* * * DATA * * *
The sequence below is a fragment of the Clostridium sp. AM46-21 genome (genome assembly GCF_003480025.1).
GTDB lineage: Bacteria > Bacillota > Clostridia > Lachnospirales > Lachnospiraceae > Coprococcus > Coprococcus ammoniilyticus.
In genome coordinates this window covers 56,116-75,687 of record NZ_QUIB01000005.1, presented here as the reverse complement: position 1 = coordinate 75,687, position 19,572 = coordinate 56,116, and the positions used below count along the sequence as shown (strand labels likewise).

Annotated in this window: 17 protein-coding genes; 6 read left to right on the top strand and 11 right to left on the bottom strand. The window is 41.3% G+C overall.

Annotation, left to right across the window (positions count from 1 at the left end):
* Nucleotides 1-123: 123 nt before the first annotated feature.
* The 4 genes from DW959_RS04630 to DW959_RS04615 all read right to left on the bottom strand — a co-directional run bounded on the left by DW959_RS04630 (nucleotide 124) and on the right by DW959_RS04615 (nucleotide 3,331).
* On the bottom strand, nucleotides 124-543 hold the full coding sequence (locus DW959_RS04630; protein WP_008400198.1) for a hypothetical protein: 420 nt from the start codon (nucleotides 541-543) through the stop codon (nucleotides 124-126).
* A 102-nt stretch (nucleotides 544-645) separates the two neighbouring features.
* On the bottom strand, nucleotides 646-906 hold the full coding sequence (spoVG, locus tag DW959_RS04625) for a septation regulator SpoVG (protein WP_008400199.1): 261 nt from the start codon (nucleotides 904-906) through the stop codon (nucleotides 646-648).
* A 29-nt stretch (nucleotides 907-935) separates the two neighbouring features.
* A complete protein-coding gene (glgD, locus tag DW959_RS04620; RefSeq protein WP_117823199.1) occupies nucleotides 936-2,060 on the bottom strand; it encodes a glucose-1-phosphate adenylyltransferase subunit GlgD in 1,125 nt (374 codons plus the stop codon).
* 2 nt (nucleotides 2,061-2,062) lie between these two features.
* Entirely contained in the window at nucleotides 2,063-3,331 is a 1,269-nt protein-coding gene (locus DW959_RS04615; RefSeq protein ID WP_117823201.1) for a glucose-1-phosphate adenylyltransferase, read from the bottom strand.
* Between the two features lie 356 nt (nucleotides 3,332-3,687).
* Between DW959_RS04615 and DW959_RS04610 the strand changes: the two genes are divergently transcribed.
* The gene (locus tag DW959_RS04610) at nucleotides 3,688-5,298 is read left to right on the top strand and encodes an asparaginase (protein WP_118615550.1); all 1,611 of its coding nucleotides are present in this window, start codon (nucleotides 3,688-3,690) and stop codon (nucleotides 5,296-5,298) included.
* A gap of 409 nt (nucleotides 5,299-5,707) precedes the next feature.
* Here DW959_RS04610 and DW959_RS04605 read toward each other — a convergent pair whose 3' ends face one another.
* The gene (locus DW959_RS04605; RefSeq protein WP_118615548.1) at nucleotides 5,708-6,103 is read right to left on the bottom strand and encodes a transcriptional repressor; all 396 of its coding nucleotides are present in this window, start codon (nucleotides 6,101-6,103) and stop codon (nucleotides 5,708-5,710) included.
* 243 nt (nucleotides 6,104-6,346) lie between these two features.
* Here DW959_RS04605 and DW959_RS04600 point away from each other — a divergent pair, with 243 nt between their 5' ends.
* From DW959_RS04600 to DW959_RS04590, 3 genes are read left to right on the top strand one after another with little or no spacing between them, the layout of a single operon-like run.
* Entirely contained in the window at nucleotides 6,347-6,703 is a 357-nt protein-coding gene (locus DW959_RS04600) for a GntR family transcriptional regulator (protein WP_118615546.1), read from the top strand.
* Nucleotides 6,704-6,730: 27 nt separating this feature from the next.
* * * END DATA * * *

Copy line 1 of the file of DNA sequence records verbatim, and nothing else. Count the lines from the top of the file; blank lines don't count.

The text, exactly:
The sequence below is a fragment of the Clostridium sp. AM46-21 genome (genome assembly GCF_003480025.1).